The first graph is based on the Fed's main policy interest rate, the Federal Funds Rate. They have direct influence over it, and it sets the precedent for most other interest rates in the economy because it is the interest rate that banks charge other banks for extremely short-term loans.
Although I finished my chapter in early 2006, I had been researching and writing on the first housing bubble since early 2004. The document was not released until 2009, long after the bubble had burst and policymakers at the Federal Reserve and elsewhere were busy trying to cover up their mistakes.
Seven years of near-zero interest rates followed, as did several rounds of bailouts and quantitative easing. In 2016, as the Fed attempted to create a return to normalcy and a soft landing, this changed. It didn't work, so the Fed went into panic mode with a return to zero rates and quantitative easing, as well as the federal government's extraordinary fiscal stimulus, all under the guise of the covid-19 crisis.
The Fed has re-entered a normalcy/tightening phase, which has only recently begun, as seen on the far left of the graph. The Federal Reserve has yet to boost its target rate above 1%. Until after the November election, balance sheet reductions will be minor. Given CPI inflation of over 8%, their response has been extremely sluggish thus far.
A significant driver of housing bubbles is the thirty-year fixed-rate mortgage. The 6% rate that generated the previous housing bubble may appear high in comparison to recent years, but it is the lowest rate since we abandoned the gold standard in 1971.
The most extraordinary rates occurred only in the last few years, when the Fed's policy rate was driven near zero, significant quantitative easing, including massive purchases of mortgage-backed securities (MBS), and low CPI inflation resulted in the lowest rates ever, often less than 3%!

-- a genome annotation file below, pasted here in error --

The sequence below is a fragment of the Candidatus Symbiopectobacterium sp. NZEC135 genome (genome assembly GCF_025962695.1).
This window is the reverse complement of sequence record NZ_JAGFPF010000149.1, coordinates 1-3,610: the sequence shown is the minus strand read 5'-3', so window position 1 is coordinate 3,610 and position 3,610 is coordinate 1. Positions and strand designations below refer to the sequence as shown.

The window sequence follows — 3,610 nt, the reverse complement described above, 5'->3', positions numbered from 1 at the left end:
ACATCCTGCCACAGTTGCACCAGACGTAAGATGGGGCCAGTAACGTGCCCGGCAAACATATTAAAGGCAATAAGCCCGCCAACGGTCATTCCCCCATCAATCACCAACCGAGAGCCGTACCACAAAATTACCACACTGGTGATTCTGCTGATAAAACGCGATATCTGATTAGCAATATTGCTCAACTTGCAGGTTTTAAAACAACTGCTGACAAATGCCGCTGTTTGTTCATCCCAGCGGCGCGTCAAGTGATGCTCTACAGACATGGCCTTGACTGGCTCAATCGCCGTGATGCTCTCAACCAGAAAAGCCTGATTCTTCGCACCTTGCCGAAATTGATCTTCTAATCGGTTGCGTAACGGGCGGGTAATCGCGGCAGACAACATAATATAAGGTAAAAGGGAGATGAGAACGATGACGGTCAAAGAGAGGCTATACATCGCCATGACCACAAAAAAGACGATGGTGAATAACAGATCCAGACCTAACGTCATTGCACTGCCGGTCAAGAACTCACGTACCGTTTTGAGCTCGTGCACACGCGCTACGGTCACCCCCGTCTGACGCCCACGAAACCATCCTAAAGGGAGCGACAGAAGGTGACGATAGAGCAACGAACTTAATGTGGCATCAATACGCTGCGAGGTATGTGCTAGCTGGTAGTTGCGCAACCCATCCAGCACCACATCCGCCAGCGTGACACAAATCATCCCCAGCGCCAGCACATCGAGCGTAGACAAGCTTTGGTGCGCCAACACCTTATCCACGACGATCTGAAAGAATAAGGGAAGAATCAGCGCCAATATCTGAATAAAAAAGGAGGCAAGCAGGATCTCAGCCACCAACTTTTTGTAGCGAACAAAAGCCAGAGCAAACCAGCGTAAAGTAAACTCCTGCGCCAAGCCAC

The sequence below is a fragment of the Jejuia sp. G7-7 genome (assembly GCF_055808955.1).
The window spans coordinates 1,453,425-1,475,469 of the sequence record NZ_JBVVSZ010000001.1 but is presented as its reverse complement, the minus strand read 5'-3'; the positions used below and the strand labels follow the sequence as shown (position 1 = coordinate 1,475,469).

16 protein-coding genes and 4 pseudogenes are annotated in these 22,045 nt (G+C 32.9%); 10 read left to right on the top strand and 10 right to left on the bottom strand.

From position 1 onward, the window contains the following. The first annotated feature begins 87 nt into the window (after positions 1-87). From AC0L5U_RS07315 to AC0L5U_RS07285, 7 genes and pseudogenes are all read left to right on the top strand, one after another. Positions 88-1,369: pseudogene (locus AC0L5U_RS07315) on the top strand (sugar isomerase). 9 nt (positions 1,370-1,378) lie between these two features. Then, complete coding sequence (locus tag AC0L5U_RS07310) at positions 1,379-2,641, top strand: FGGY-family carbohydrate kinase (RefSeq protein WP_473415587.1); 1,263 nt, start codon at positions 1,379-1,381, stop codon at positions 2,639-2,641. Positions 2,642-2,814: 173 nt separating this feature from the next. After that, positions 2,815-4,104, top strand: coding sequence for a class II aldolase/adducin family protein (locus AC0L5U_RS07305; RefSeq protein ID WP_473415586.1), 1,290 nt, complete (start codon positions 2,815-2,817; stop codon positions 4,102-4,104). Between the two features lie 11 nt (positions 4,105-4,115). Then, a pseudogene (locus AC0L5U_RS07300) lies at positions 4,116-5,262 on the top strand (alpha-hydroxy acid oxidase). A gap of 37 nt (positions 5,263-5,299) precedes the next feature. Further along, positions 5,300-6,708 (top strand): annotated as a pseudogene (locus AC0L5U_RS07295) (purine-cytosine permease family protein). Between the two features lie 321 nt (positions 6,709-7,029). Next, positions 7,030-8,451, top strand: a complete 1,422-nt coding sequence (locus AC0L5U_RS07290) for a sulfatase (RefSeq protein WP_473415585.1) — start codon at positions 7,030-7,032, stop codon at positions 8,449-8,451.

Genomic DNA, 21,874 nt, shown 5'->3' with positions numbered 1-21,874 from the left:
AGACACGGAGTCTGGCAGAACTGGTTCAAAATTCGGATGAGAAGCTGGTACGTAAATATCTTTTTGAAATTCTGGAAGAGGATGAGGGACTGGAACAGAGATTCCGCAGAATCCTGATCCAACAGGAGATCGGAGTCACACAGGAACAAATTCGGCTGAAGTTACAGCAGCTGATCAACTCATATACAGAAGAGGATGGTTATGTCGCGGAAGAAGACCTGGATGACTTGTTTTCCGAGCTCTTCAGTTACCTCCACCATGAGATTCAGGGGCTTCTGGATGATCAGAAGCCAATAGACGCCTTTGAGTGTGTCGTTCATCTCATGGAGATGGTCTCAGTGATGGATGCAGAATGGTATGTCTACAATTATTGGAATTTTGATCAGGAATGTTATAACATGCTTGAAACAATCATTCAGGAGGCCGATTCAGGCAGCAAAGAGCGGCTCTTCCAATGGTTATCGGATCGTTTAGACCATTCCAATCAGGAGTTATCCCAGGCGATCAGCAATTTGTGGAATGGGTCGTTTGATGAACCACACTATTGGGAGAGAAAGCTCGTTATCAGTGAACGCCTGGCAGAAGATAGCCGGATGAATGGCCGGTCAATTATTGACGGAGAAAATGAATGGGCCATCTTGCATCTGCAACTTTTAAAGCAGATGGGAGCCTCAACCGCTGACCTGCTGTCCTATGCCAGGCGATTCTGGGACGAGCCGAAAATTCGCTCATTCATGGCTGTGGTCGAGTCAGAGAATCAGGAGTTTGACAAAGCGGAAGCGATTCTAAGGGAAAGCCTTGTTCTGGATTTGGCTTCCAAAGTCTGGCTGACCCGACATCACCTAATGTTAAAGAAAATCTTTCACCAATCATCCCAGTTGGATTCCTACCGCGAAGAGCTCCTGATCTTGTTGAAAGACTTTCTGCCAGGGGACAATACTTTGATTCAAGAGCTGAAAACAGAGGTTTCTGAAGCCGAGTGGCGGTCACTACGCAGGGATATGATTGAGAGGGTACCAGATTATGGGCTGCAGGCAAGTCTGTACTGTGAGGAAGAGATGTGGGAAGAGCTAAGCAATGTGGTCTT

The Fed's top policymakers' verbal war on CPI inflation, threatening significant and persistent rate hikes and massive balance sheet reductions, paired with out-of-control CPI inflation, has pushed market mortgage rates beyond 5%. The recent shift away from variable rate mortgages and toward fixed rate mortgages should protect current holders, but it could also hurt potential home buyers, mortgage investors, banks, the Federal Deposit Insurance Corporation (FDIC), and even the Federal Reserve, which is the largest mortgage investor.
If the CPI does not fall soon, the Fed will have to raise rates significantly, causing a drop in housing indicators such as prices and new permits—the new housing bubble would burst. A top Fed official was recently asked on Bloomberg if its policy could lower home prices and make them more affordable for first-time buyers. The official coughed fast and stated that the Fed would never lower housing prices, merely the rate of rise. I'm glad that's not my line of work!
In the twenty years prior to completing my paper the total amount of real estate loans at commercial banks increased from $1 trillion to $3 trillion, a massive $2 trillion increase. That same number increased from $3 to $5 trillion, another $2 trillion increase over the last fifteen years despite a soft or negative overall market from 2009 to 2015.